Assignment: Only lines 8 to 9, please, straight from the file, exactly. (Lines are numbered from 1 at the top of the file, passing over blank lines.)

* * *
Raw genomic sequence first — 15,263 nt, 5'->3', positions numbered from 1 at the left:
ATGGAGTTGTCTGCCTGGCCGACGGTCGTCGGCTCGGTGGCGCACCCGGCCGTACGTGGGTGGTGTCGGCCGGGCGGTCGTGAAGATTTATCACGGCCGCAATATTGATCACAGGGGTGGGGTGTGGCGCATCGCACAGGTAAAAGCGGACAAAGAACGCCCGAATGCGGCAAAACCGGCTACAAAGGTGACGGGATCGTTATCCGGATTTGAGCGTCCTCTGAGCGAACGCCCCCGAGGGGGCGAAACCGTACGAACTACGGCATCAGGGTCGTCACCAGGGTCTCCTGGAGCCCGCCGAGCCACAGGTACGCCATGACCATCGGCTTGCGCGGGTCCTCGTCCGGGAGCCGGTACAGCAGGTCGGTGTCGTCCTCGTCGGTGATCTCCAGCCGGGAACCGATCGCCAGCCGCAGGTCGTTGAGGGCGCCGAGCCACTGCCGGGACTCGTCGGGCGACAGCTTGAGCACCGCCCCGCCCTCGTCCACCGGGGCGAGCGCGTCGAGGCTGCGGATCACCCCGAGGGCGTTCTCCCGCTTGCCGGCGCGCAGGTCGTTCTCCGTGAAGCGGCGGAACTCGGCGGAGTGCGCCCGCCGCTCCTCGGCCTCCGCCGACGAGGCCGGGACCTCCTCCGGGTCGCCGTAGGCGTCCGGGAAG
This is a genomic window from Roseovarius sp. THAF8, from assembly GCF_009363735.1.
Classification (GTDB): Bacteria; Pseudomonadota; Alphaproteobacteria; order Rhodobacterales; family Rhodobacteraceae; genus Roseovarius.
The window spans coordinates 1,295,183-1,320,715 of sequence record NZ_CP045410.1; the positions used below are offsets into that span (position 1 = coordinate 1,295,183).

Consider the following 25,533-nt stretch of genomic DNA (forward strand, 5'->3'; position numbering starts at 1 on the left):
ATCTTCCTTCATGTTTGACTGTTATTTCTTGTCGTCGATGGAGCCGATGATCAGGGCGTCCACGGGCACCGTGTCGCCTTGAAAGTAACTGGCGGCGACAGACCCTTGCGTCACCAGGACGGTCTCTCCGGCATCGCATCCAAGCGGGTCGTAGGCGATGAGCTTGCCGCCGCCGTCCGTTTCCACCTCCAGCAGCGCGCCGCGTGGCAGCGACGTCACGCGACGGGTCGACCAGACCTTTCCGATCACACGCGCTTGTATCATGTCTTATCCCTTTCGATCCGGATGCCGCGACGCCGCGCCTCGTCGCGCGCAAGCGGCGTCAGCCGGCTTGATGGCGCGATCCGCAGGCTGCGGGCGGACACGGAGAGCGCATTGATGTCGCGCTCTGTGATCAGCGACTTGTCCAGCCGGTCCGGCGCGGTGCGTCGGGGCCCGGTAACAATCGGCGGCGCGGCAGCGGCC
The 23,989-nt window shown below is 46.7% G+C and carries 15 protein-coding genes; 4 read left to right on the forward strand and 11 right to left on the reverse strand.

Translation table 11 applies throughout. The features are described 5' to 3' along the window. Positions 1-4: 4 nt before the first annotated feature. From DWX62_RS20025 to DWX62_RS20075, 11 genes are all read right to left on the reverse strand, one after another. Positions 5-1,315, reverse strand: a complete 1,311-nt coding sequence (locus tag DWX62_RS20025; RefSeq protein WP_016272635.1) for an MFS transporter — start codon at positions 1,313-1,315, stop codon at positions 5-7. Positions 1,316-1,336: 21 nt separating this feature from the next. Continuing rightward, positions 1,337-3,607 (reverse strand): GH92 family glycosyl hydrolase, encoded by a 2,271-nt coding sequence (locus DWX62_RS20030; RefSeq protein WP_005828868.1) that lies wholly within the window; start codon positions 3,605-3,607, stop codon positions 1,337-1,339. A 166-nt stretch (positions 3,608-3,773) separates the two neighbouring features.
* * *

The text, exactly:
The 23,989-nt window shown below is 46.7% G+C and carries 15 protein-coding genes; 4 read left to right on the forward strand and 11 right to left on the reverse strand.

Translation table 11 applies throughout. The features are described 5' to 3' along the window. Positions 1-4: 4 nt before the first annotated feature. From DWX62_RS20025 to DWX62_RS20075, 11 genes are all read right to left on the reverse strand, one after another. Positions 5-1,315, reverse strand: a complete 1,311-nt coding sequence (locus tag DWX62_RS20025; RefSeq protein WP_016272635.1) for an MFS transporter — start codon at positions 1,313-1,315, stop codon at positions 5-7. Positions 1,316-1,336: 21 nt separating this feature from the next. Continuing rightward, positions 1,337-3,607 (reverse strand): GH92 family glycosyl hydrolase, encoded by a 2,271-nt coding sequence (locus DWX62_RS20030; RefSeq protein WP_005828868.1) that lies wholly within the window; start codon positions 3,605-3,607, stop codon positions 1,337-1,339. A 166-nt stretch (positions 3,608-3,773) separates the two neighbouring features.